As if it wasn’t enough that we are deprived of eating apricots grown in our and their native soil unless they’ve gone through Turkey’s economic system.
As if it wasn’t enough that our own community members are among the biggest distributors of Turkish produced goods.
As if it wasn’t enough that Turkish goods even have a huge presence in the Republic of Armenia.
As if it wasn’t enough that meat in Lebanon often comes from Turkey (or at least used to).
As if it wasn’t enough that textiles from Turkey are heavily represented in the U.S. Have you tried buying towel not made in Turkey? Last time I checked, it was damn near impossible.
As if it wasn’t enough that processed, canned, foods from tomato paste to dried fruit produced by Turkey somehow underprice those of other Middle Eastern countries.
As if it wasn’t enough that the money generated by Turkey’s lucrative food export industry ended up funding, through Erdogan’s machinations, Daesh/ISIS which has caused so much destruction, death, and misery in Iraq, Syria, Turkey, and their environs, including to Armenians living there.
Now, we have Azerbaijan to deal with, too, in the same category. The Azeri-apples-in-Armenia fiasco may have been just the tip of the iceberg. I don’t mean that there are likely other such instances of which we’re unaware—no doubt there are. I mean that Azerbaijan seems to be entering the foodstuffs-export business in a big way.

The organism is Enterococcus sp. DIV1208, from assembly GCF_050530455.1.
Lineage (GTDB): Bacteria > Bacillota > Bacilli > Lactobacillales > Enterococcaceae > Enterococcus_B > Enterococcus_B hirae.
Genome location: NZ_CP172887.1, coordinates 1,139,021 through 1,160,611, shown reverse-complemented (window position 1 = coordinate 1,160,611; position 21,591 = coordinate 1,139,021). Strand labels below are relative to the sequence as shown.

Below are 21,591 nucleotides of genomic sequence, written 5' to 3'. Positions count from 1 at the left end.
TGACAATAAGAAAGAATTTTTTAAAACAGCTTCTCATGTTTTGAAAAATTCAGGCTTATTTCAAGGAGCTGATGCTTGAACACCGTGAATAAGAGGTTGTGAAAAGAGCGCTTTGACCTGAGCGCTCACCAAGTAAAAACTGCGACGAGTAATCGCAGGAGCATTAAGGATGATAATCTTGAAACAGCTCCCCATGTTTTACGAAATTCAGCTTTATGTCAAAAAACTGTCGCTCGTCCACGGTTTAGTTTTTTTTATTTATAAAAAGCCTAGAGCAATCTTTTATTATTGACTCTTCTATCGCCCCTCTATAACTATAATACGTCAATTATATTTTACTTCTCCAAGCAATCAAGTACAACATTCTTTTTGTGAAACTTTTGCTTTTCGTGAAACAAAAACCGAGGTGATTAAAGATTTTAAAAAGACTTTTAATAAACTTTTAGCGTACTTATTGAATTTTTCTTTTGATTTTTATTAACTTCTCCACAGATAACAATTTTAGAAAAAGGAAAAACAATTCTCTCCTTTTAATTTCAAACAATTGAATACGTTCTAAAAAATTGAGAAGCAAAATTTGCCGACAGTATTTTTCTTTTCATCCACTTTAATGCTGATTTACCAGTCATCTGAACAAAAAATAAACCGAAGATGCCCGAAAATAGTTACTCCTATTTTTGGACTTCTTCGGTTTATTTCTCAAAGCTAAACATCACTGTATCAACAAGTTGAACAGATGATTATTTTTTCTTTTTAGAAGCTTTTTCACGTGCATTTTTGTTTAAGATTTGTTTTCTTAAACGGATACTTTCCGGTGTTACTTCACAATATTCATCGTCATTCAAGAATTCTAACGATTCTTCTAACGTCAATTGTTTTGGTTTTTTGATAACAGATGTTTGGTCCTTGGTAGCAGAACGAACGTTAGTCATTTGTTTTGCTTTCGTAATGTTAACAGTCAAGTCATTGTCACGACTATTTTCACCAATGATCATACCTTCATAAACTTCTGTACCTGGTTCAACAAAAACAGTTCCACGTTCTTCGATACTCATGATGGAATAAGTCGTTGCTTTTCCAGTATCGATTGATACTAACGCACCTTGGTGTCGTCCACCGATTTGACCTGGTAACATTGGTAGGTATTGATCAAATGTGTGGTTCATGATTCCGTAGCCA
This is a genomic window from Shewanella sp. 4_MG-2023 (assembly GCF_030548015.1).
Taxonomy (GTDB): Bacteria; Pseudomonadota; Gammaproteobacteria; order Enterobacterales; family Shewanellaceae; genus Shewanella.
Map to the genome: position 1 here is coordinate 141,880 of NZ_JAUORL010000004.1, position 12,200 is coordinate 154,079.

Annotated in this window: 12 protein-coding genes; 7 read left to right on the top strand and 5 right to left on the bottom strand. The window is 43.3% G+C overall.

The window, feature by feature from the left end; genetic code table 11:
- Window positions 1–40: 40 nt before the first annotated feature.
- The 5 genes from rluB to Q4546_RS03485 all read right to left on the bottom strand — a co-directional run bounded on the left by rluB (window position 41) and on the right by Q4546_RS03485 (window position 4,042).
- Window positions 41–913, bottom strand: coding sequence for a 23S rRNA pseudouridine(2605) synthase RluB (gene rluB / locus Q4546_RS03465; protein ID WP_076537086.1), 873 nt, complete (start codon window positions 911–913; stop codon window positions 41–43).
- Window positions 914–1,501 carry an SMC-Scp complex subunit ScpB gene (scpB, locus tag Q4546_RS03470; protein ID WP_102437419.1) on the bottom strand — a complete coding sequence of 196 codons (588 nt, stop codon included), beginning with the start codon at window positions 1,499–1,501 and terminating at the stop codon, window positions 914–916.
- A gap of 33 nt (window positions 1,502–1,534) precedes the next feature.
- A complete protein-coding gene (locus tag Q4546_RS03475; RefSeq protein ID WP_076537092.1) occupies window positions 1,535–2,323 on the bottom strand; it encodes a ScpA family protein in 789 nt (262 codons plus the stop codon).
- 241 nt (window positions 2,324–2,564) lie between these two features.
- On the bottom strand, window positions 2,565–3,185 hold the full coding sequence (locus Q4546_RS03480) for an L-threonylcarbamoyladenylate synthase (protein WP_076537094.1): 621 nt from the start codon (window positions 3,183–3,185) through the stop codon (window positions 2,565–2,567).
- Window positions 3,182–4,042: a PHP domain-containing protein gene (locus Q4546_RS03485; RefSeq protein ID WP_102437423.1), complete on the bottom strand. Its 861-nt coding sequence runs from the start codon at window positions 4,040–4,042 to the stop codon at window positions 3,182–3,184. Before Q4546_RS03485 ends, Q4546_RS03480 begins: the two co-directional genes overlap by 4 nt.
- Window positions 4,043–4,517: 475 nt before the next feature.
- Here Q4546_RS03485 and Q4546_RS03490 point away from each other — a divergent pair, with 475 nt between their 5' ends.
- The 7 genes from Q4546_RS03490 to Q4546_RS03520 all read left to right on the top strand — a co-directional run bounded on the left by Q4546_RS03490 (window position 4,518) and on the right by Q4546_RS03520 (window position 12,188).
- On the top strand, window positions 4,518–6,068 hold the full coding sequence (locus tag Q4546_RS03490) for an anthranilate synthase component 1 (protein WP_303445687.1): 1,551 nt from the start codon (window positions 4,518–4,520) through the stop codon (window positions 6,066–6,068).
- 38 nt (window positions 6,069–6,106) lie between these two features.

According to ITE Food & Drink, Azerbaijan’s Fruit and Vegetable Producers and Exporters Association (AMTIIA) was recently (August 2016) formed. It has already racked up a big win by arranging for its member companies to be able to export their produce to X5, Russia’s second largest food retailer. This should be seen in the context of Russia’s search for alternative sources of fresh produce since its ban on European imports in the post-Crimea-reclamation era. According to a brief, April 12, item on Azerbaijan State News Agency’s site, the country has increased its fruit and vegetable exports by 73% in the first quarter of the year.
The same tide that raised Armenia’s boat of exports to Russia seems to be helping the Azeris, too. All of this would elicit a shrug and get filed in the “what’re-ya-gonna-do” category but for one aspect.
Just a few days ago I bought a bottle of pomegranate juice. Only after it was consumed did I discover that the juice was produced in Russia, with fruit imported from Azerbaijan! So now, we have to watch out for disguised Azerbaijani products in addition to direct Azerbaijani imports on top of all the Turkish goods entering the U.S. Just what we needed! How much does that hurt? Pomegranates are probably second only to apricots in the Armenian fruit “pantheon” in their symbolism and importance. Now, they’re being tainted by Azerbaijan.
The brand of juice in this case was Beneli. Watch out for it, and let’s start being alert to other such products on our grocery store shelves. Remember, the money you spend on such items pays for the bullets killing Armenian soldiers on our eastern front. Baku knows their oil-and-gas reserves are starting to wind down and other sources of revenue are being developed.
Let’s complain loudly whenever we notice such items. Convey to retailers that such products are unwanted, offensive, and might lead to your discontinuing your shopping from that store.